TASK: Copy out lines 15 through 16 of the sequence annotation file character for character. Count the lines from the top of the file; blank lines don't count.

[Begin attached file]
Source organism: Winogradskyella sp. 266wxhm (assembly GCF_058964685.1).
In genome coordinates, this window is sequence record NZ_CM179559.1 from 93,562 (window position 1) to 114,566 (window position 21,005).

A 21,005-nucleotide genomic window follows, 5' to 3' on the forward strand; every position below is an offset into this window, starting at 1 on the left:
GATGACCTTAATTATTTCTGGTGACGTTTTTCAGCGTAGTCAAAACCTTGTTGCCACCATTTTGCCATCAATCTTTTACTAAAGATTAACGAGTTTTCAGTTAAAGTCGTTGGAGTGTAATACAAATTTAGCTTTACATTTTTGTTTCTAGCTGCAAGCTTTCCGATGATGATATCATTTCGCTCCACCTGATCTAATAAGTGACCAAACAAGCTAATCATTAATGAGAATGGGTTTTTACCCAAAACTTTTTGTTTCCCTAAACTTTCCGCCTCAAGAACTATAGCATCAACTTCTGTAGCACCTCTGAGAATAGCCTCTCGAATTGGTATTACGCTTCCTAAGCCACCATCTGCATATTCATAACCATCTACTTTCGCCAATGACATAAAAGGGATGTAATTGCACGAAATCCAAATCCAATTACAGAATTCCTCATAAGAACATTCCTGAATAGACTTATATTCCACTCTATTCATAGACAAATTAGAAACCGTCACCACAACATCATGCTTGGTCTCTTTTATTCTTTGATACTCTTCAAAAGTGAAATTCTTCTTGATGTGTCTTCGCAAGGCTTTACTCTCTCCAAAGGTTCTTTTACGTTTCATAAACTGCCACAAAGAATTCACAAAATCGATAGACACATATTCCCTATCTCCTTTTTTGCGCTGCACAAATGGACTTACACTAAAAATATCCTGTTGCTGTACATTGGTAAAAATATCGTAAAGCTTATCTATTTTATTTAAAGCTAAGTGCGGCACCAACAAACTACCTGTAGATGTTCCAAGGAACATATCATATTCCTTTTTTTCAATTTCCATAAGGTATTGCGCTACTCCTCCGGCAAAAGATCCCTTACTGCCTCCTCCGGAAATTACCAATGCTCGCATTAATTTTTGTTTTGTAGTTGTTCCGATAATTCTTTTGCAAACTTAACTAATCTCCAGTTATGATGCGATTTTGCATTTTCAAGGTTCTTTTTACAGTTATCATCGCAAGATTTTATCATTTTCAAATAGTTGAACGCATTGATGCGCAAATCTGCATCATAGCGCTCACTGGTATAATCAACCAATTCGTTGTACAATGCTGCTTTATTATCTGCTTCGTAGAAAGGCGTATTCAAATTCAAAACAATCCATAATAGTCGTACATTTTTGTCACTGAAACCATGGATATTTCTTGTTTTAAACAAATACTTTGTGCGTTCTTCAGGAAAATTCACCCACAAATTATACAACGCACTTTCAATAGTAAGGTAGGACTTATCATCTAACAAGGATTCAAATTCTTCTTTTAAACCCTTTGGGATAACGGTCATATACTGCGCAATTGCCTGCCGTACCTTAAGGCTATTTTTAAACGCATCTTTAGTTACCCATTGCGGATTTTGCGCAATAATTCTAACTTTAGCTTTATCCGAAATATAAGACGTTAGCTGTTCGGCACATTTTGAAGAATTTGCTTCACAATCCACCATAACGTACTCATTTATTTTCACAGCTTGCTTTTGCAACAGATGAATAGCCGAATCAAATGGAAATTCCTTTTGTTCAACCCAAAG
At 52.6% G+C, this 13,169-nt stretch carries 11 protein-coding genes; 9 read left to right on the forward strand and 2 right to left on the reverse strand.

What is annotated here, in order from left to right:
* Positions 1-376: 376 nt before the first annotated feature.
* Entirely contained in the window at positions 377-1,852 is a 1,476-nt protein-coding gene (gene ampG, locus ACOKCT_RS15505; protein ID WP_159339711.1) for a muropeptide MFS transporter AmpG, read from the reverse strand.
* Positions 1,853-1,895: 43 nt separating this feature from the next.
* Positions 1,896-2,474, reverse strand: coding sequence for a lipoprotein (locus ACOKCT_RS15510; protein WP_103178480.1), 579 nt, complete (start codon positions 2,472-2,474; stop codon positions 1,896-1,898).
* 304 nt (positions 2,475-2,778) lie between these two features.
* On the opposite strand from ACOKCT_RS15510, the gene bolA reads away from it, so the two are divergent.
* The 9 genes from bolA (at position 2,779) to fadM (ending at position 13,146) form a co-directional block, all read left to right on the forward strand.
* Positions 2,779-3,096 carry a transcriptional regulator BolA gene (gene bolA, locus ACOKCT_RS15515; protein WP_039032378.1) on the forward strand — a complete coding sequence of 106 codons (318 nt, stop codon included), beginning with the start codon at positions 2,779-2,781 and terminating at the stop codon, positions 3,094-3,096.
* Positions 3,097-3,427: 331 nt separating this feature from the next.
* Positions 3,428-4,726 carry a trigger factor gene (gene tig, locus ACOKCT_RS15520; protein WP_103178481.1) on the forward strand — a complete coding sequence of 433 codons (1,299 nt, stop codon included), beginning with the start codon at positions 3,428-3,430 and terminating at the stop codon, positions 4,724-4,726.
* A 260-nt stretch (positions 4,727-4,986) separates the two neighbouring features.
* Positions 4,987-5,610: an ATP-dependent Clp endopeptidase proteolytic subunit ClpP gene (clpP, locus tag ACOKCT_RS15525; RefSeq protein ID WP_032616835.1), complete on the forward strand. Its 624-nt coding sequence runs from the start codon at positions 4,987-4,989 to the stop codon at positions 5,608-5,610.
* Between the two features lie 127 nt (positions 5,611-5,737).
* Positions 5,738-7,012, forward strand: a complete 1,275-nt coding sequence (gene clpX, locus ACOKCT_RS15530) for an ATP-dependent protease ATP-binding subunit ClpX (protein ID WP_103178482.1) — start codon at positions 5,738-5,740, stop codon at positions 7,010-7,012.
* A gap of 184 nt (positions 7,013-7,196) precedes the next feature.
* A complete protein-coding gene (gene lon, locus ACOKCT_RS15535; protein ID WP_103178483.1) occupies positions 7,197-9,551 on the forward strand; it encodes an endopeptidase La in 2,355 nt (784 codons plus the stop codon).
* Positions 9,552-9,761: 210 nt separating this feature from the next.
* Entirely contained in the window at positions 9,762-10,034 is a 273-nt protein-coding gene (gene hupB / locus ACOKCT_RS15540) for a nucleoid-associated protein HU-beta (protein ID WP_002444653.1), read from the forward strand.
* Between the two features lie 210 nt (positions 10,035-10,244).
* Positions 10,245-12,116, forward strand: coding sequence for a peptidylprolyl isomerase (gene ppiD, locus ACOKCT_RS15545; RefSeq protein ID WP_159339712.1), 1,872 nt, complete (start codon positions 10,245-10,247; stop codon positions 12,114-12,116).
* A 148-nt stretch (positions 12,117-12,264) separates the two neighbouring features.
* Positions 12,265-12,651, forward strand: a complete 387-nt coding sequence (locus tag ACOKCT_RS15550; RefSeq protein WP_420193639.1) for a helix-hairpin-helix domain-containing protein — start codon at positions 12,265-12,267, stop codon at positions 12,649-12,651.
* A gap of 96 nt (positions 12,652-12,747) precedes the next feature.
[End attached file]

* Positions 3,097-3,427: 331 nt separating this feature from the next.
* Positions 3,428-4,726 carry a trigger factor gene (gene tig, locus ACOKCT_RS15520; protein WP_103178481.1) on the forward strand — a complete coding sequence of 433 codons (1,299 nt, stop codon included), beginning with the start codon at positions 3,428-3,430 and terminating at the stop codon, positions 4,724-4,726.